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Effects of Smoked Marijuana on Neuropathic Pain

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ClinicalTrials.gov Identifier: NCT00254761
Recruitment Status : Completed
First Posted : November 17, 2005
Last Update Posted : February 28, 2008
Sponsor:
Information provided by:
Center for Medicinal Cannabis Research

November 15, 2005
November 17, 2005
February 28, 2008
November 2003
February 2006   (Final data collection date for primary outcome measure)
Score on a series of pain scales (heat pain threshold, VAS intensity, VAS unpleasantness, pain relief, neuropathic pain scale).
Score on a series of pain scales (heat pain threshhold, VAS intensity, VAS unpleasantness, pain relief, neuropathic pain scale).
Complete list of historical versions of study NCT00254761 on ClinicalTrials.gov Archive Site
  • Number of subjects who are unable to tolerate the high dose without significant side effects.
  • Changes in mood, cognitive impairment, and psychomotor performance (mood - VAS happiness, cognition - Digit Symbol Modalities Test, psychomotor performance - Grooved Pegboard Test).
Same as current
Not Provided
Not Provided
 
Effects of Smoked Marijuana on Neuropathic Pain
A Double Blind, Active Placebo Controlled Crossover Trial of the Antinociceptive Effect of Smoked Marijuana on Subjects With Neuropathic Pain; Correlation With Changes in Mood, Cognition, and Psychomotor Performance
To determine if smoking marijuana will reduce neuropathic pain without causing too much drowsiness or feeling "too dopey".

The case for marijuana's medical use for pain is primarily from experimental studies with normal subjects, which have yielded conflicting results. Experimental subjects have been shown to have significant dose-dependant antinociception effect that is not reversed by opioid antagonism. In contrast to this positive antinociceptive effect, other experiments demonstrated hyperalgesic activity and probably enhancement of the perception of pain upon acute exposure in chronic users of marijuana.

In addition to studying spontaneous pain antinociception, it would be useful to evaluate the response to marijuana following evoked pain. Such evoked pain is produced by stimulation of the skin that is normally not noxious.

Because of the potential side effects of marijuana administration, one of the aims of the present study is to analyze inter-individual variability and the occurrence of dose-dependant analgesia of marijuana with an eye on defining tolerable dosing in clinical neuropathic pain syndromes.

Comparisons: Neuropathic and experimentally induced pain scores will be compared after the administration of escalating doses of low, high, and placebo marijuana cigarettes as provided by the National Institutes on Drug Abuse (NIDA).

Interventional
Phase 1
Phase 2
Allocation: Randomized
Intervention Model: Crossover Assignment
Masking: Triple (Participant, Investigator, Outcomes Assessor)
Primary Purpose: Treatment
Neuropathic Pain
Drug: Cannabis
  • Experimental: 1
    High dose cannabis (7.5% THC by weight)
    Intervention: Drug: Cannabis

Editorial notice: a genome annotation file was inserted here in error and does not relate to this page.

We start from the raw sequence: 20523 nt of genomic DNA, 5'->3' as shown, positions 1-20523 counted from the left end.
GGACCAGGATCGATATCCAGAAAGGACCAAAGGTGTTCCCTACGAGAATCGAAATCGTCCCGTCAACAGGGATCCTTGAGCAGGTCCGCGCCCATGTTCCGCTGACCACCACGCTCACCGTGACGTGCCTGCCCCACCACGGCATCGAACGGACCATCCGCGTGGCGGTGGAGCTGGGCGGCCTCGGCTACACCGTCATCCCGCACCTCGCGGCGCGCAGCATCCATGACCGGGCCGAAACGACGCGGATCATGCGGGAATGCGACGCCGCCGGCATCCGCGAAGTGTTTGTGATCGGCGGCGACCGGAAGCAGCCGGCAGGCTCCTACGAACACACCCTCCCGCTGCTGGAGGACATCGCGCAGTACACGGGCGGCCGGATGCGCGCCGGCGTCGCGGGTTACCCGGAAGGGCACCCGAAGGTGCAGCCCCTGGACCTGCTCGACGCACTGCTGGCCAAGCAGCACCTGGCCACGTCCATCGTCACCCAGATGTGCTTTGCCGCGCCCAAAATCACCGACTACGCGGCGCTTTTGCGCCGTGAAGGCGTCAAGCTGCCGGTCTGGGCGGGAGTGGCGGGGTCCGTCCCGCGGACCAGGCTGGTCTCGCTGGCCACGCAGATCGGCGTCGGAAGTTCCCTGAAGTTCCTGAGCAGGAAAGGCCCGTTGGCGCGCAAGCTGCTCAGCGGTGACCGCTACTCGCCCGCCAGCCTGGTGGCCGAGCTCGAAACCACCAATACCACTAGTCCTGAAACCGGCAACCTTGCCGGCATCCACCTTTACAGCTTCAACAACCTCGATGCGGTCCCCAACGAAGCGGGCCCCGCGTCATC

• Experimental: 2
    Low dose cannabis (3.5% THC by weight)
    Intervention: Drug: Cannabis
  • Placebo Comparator: 3
    Placebo cannabis
    Intervention: Drug: Cannabis
Not Provided

*   Includes publications given by the data provider as well as publications identified by ClinicalTrials.gov Identifier (NCT Number) in Medline.
 
Completed
28
Same as current
February 2006
February 2006   (Final data collection date for primary outcome measure)

Inclusion Criteria:

  • Able to understand English
  • Age greater than 18 and less than 70
  • VAS greater than 3/10
  • History of previous marijuana use (i.e., avoidance of marijuana naive subjects)
  • Negative urine drug screening test
  • Nerve Injury a.k.a. Complex Regional Pain Syndrome Type II OR
  • Complex Regional Pain Syndrome Type I OR
  • Neuropathic pain due to confirmed bilateral distal peripheral neuropathy associated with Diabetes I or II, focal nerve injury, postherpetic neuralgia, spinal cord injury with incomplete myelopathy, central pain following a stroke or focal brain lesion, or clinical definite multiple sclerosis of at least 3 months duration.

Exclusion Criteria:

  • Presence of another painful condition of greater severity than the neuropathic pain condition which is being studied
  • Unstable Type 1 or 2 diabetes defined as blood glucose more than 156 mg/dl
  • For diabetic subjects maintained on insulin with a stable blood glucose more than 156 mg/dl, a hemoglobin A1C level of more than 0.11 (normal range, 0.048-0.067)
  • History of traumatic brain injury
  • History of schizophrenia or a past or current history of a serious psychiatric disorder that is currently not well controlled with medications
  • Uncontrolled medical condition - coronary artery disease, hypertension, cerebrovascular disease, asthma, TB, COPD, opportunistic infection, malignancy requiring active treatment
  • Active substance abuse (alcohol or injection drugs)
  • Current use of marijuana (within 30 days of randomization) as determined by urine screening
Sexes Eligible for Study: All
18 Years to 70 Years   (Adult, Older Adult)
No
Contact information is only displayed when the study is recruiting subjects
United States
 
 
NCT00254761
C02-DA-114
Yes
Not Provided
Not Provided
Barth Wilsey, M.D., University of California, Davis
Center for Medicinal Cannabis Research
Not Provided
Principal Investigator: Barth L Wilsey, M.D. University of California, Davis
Center for Medicinal Cannabis Research
February 2008

ICMJE     Data element required by the International Committee of Medical Journal Editors and the World Health Organization ICTRP